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DOJ Has Secret Domestic Intel Program – “Runs Like A Corrupt Government”

DOJ Has Secret Domestic Intel Program – “Runs Like A Corrupt Government”

The Department of Justice has been operating a secretive domestic intelligence program known as the FBI’s Intelligence and Counterterrorism Division (ICTD), which has been described by insiders as a program that “runs like a corrupt government.” Its existence was revealed during the Obama administration when former FBI Director Robert Mueller testified before Congress in 2013 that the agency had used drones to conduct surveillance on US citizens. This disclosure raised concerns about the potential for unconstitutional government surveillance, leading to the establishment of the Presidential Policy Directive on Signals Intelligence (PPD-28), which limited the scope and duration of such actions.

Despite these efforts to rein in domestic intelligence gathering, the program continues to operate under a shroud of secrecy. In 2016, The Intercept published an exposé that brought the FBI’s domestic intelligence program to light. According to the report, the ICTD is an umbrella program that comprises a number of different divisions and initiatives, including the FBI’s Joint Terrorism Task Force (JTTF), its “Data Intercept Technology Unit,” and its “National Security Branch Analysis Center.”

Perhaps most alarmingly, insiders have suggested that the ICTD operates with little to no oversight. As one former FBI agent told The Intercept, the program “runs like a corrupt government organization, and it’s even worse than that because the government has authorized it.”

The ICTD is purportedly tasked with gathering information on potential terror threats, but its tactics and strategies have come under fire from civil liberties and privacy advocates, who argue that the program operates in violation of Americans’ constitutional rights. Critics point out that the broad scope of the program’s mandate means that law enforcement officials have little to no oversight or accountability when it comes to the data they collect and how they use it.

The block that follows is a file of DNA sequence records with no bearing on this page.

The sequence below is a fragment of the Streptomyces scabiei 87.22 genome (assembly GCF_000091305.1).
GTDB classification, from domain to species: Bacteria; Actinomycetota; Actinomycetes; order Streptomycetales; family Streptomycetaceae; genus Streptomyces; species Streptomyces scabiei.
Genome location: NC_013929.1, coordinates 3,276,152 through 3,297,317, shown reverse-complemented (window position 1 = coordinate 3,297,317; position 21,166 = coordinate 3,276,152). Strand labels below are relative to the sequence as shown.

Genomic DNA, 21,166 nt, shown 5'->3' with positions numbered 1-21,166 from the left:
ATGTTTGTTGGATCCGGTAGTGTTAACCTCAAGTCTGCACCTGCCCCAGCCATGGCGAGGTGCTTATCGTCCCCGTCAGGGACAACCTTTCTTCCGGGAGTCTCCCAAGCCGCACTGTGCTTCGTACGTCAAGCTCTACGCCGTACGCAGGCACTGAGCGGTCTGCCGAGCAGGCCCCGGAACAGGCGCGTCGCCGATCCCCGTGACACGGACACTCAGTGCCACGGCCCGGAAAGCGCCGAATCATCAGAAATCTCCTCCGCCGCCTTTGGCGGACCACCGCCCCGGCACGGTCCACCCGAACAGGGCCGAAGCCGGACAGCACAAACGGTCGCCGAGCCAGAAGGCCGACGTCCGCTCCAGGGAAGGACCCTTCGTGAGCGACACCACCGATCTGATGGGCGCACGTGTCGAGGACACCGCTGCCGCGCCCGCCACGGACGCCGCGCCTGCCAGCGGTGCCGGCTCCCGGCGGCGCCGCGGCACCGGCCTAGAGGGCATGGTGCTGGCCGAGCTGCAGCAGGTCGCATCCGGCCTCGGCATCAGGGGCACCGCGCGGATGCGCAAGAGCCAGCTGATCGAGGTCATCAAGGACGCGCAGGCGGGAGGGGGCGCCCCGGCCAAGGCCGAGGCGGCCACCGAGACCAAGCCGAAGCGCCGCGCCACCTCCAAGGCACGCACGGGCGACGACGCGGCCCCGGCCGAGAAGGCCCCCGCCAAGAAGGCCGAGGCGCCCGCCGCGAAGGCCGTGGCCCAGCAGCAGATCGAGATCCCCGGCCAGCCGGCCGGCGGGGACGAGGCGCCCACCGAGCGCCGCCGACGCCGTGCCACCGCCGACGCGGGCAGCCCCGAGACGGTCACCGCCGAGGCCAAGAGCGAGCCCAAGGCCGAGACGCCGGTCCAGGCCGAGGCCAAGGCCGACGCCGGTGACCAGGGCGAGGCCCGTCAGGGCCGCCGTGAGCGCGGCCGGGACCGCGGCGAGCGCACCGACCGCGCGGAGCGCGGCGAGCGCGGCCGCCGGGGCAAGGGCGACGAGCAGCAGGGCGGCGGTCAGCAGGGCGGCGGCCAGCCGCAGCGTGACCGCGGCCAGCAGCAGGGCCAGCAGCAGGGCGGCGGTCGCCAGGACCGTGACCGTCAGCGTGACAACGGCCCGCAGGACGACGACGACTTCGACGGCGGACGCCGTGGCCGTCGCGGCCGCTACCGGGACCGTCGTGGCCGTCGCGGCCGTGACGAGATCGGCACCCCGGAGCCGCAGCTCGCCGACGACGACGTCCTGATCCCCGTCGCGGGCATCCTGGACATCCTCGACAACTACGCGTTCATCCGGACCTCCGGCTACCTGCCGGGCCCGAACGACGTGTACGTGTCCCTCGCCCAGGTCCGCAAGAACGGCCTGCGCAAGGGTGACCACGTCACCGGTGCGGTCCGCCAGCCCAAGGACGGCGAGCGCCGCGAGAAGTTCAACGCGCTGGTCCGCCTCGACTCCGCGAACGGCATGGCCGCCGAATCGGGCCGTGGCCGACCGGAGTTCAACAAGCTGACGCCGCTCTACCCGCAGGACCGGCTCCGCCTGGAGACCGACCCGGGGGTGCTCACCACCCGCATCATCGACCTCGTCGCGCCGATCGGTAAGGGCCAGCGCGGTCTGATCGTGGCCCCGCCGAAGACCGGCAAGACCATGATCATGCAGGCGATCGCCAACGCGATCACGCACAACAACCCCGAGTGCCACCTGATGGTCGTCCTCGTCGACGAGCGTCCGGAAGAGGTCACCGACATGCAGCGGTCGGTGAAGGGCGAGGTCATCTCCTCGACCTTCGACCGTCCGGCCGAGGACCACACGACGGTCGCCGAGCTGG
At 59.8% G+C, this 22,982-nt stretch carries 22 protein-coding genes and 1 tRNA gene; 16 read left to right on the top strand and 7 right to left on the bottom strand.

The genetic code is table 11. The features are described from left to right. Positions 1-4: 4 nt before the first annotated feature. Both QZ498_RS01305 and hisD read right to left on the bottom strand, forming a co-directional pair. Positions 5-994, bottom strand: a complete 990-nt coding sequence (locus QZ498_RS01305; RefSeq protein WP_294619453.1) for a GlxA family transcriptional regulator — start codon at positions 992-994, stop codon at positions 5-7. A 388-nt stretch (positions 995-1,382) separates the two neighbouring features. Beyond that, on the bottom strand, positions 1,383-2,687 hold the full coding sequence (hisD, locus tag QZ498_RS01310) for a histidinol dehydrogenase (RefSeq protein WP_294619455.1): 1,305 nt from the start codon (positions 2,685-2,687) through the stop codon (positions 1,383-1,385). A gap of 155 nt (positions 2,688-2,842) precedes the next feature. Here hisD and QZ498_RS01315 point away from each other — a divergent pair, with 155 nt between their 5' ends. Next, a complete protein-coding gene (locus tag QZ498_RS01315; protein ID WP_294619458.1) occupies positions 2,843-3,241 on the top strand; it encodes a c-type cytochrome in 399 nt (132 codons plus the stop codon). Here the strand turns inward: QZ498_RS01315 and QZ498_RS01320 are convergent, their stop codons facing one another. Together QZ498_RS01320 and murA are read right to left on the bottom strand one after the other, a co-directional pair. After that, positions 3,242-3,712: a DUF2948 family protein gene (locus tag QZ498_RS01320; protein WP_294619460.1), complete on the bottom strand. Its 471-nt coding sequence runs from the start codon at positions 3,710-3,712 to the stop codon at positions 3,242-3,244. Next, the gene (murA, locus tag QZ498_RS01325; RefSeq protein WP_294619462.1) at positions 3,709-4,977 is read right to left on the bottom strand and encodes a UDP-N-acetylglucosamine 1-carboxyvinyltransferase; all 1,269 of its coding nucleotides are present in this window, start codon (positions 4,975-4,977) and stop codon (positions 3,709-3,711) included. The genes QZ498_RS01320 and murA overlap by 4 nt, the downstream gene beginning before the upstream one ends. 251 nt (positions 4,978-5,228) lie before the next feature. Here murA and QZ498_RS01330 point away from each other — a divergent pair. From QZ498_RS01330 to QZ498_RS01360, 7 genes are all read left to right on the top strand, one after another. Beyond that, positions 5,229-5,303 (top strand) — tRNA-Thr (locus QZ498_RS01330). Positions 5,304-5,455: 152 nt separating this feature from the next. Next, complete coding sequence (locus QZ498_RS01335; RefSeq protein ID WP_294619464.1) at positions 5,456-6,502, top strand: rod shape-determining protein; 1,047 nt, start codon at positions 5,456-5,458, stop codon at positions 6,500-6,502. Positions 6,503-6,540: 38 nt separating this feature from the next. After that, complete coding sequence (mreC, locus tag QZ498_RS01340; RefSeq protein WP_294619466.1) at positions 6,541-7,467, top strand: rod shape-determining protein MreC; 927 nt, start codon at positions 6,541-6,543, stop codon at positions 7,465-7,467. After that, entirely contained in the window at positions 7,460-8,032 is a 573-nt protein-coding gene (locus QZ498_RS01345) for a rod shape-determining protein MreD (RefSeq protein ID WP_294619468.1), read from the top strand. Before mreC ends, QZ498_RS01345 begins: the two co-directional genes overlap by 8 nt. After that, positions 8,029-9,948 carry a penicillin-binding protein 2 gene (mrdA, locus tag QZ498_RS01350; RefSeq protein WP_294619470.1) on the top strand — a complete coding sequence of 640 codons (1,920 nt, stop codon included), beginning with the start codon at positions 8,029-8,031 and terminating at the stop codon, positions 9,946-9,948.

One of the most controversial aspects of the program, according to The Intercept’s reporting, is the use of National Security Letters (NSLs) to compel companies and individuals to produce sensitive data on the public. NSLs are similar to subpoenas but do not require judicial review before they are issued. This gives the FBI broad power to collect data without oversight or accountability.

The FBI has stated that its use of NSLs is entirely legal and that they have been approved by the executive branch. However, critics argue that the lack of judicial review means that the program is ripe for abuse. In 2016, the Department of Justice’s inspector general released a report that found that the FBI had repeatedly failed to comply with legal standards when issuing NSLs.

The ICTD has also been linked to the FBI’s controversial “black site” program, which involves the detention and interrogation of terrorism suspects at secret overseas locations. While the program has been roundly criticized for its use of torture and human rights abuses, the ICTD is thought to play an important role in gathering intelligence on potential suspects before they are rendered to these sites.

The ICTD’s work has come under scrutiny in recent years in the wake of high-profile terrorist attacks in the US, including the mass shooting in San Bernardino and the bombings in Boston. In both cases, the FBI’s handling of the investigation and its surveillance tactics have been subject to public criticism. In the San Bernardino case, the FBI was accused of forcing Apple to unlock the suspected shooter’s iPhone, in a high-profile legal battle that pitted privacy advocates against law enforcement officials.

Despite these controversies, little is known about the inner workings of the ICTD. Critics have called for greater accountability and transparency when it comes to the program’s operations, pointing out that its broad mandate and lack of oversight make it ripe for abuse. The FBI has defended its work, arguing that the program is necessary to protect the US from domestic terrorism threats.

However, the revelations about the ICTD’s extensive domestic surveillance activities have raised serious questions about the government’s commitment to protecting Americans’ civil liberties, as well as its responsibility to operate within the bounds of the law. The FBI’s use of National Security Letters and other broad surveillance tactics represents a worrying trend toward unchecked government power, and its continued operation with little oversight or transparency represents a real danger to the freedoms that Americans hold dear. As such, it is incumbent upon lawmakers, journalists, and concerned citizens to demand greater transparency, accountability, and oversight when it comes to the FBI’s Domestic Intelligence Program.

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